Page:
Aston Martin’s beautiful DB4 GT is always a rarity, particularly in this instance
Few would argue that the Aston Martin DB4 GT is one of the best looking, best performing and most desirable classic road cars the company has ever produced. With just 75 originally built and offering a genuine 150mph top speed and considerably improved handling over the standard, longer, heavier DB4, it provided both ‘show’ and ‘go’ in one perfectly tailored package.
Indeed, a DB4 GT is one of those cars that any serious collector would wish to own – which made it all the more surprising when the 1961 example that should have been the star of RM Sotheby’s Battersea Park sale in early September was left on the shelf after bids (officially) stalled at £2.65m, £350,000 short of the minimum estimate. Not only was the car immaculate, it came with the added bonus of having starred alongside Peter Sellers – who might also have owned it – in the 1962 comedy caper The Wrong Arm of the Law.
But such playful provenance pales into insignificance when compared with that of this even more covetable DB4 GT that’s currently on the books at west London dealer Girardo & Co.
One of just 28 to leave the factory in left-hand-drive specification and one of only three finished in Elusive Blue, the 1960 car was originally supplied to Nîmes-based brothers René and Robert Bourrely, who quickly made it the only example of the model ever to enter the gruelling Tour de France Auto when they arrived at the Nice start line on September 15 of the same year.
Despite the event being dogged by rain and storms, the Bourrely brothers acquitted themselves admirably during the early stages of the eight-day marathon before a blown cylinder head gasket – caused by incorrectly torqued head bolts – put them out.
Having had the car repaired by Aston Martin (which logged full details of its appearance in the TdFA in paperwork that will be supplied to the buyer), the Bourrelys took part in the June 1962 Mont Ventoux hill climb where they achieved a creditable 18th in class and 32nd overall.
After this, the DB4 GTs competition history becomes hazy, despite the fact that it remained in the brothers’ ownership for another 24 years before being sold to a buyer living north-west of Paris.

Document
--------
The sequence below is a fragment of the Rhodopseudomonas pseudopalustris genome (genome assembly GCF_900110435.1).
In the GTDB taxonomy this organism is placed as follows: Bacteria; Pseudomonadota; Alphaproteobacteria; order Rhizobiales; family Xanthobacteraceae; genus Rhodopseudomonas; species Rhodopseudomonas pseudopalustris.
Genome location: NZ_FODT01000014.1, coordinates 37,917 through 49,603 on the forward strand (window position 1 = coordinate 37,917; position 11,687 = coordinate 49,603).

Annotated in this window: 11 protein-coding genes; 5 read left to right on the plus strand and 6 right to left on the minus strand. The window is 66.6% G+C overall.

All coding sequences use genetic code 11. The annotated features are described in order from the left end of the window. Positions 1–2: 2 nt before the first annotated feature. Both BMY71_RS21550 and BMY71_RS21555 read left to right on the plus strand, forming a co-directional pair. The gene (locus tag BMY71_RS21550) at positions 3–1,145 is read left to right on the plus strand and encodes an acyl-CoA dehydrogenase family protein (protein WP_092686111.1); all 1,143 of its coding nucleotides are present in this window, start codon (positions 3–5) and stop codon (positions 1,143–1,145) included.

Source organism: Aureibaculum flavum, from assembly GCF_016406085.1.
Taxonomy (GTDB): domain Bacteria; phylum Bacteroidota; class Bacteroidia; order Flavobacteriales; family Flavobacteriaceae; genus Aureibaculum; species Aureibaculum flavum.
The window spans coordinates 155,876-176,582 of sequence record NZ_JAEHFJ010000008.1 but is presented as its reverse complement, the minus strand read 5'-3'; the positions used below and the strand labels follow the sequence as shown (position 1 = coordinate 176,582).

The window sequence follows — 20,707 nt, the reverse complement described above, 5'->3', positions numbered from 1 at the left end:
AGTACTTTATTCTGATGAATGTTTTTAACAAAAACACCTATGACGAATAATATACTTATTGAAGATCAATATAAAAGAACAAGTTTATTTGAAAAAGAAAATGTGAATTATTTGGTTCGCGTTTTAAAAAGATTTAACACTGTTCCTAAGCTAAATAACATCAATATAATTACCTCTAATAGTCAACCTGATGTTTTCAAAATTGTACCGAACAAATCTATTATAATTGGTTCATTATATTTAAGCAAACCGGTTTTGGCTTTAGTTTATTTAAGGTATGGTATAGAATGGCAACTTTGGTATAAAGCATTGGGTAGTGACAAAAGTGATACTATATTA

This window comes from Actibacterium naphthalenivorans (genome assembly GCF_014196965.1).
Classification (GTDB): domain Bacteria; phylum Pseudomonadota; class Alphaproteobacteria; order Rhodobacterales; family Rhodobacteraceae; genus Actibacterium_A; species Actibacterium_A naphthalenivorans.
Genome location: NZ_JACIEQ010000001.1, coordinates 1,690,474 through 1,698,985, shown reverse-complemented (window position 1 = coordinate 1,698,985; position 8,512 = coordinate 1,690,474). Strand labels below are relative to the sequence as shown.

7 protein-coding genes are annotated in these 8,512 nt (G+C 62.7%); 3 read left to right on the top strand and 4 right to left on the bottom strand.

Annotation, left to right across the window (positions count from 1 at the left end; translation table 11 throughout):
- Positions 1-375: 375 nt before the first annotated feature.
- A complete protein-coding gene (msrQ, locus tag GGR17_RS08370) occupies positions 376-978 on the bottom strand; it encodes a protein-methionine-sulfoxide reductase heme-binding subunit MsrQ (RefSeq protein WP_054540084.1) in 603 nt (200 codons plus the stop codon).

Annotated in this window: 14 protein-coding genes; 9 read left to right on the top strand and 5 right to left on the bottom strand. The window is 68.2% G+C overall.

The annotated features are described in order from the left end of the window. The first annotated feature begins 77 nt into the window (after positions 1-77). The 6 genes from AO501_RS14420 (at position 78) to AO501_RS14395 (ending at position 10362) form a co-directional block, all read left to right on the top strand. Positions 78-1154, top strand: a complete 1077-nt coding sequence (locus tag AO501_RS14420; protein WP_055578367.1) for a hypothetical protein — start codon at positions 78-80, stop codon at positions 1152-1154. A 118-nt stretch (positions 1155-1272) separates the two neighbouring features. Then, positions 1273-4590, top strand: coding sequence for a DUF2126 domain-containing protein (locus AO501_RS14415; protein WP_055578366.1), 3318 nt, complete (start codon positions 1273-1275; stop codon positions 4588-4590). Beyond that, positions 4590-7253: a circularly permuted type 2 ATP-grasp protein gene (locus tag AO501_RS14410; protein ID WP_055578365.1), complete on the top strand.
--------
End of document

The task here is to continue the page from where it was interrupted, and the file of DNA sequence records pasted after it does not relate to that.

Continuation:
He kept it until 1997, with the next owner retaining it for a dozen years, during which time he loaned it to none other than Sir Jack Brabham and Roy Salvadori to drive in the Tour Auto retrospective.
The noted Swiss collector Jean-Pierre Slavic then acquired the car in 2009, quickly treating it to a full rebuild and a repaint in the original and correct colour that it wears today.
Having been in the hands of a Belgian collector since 2013, the car is now part of the Girardo stock list (rather than being offered on consignment), demonstrating the firm’s faith in what is, undoubtedly, one of the best and most interesting DB4 GTs ever offered for sale (outside the Zagato-bodied specials and the one-off, Bertone-designed ‘Jet’ coupé).
Girardo & Co is asking £3.5m, firm, and someone will think it worth every penny…
Ideas of March
Barn find perfect for some budget hillclimb action
March might not have been the most successful of Formula 1 constructors, but its F2 chassis were, for a time, genuine class leaders and have long been successfully adapted for hillclimb use.
Midlands-based Cherub Autos currently has one such car on offer in the form of an early 722 that was converted to hillclimb spec during the 1980s by a pair of co-owners who, at the time, were engineers for the ailing British Leyland and took advantage of unhindered access to the company’s parts bins to source and fit the car with a tuned engine based on an A-series.
One of the two was Rob Oldaker, who went on to hold a senior position at Cosworth before becoming engineering director at Rolls-Royce and Bentley (when both marques were owned by BMW).
Those who remember BL’s products of the era (which certainly wasn’t golden) will recall that the A-series powered the Austin Metro city car introduced in 1980. By 1983, that was available in 93bhp MG Metro Turbo guise.
And it’s a turbocharged A-series, sleeved to 1,124cc, that’s fitted to this March. According to contemporary records, was tweaked to produce a remarkable 240bhp.
Accompanying the March is correspondence from BL Special Tuning, indicating that the firm assisted with the supply of some parts.
Cherub discovered the car as a barn find and is offering it for sale in largely complete condition, albeit with a few parts missing (including its fuel tank). As winter projects go, however, it looks relatively straightforward and will reward the next owner with a car that’s not only of mild historic interest but which will, undoubtedly, be a hoot to drive and simple to maintain.
How else do you get into historic motor sport for less than £20,000 nowadays?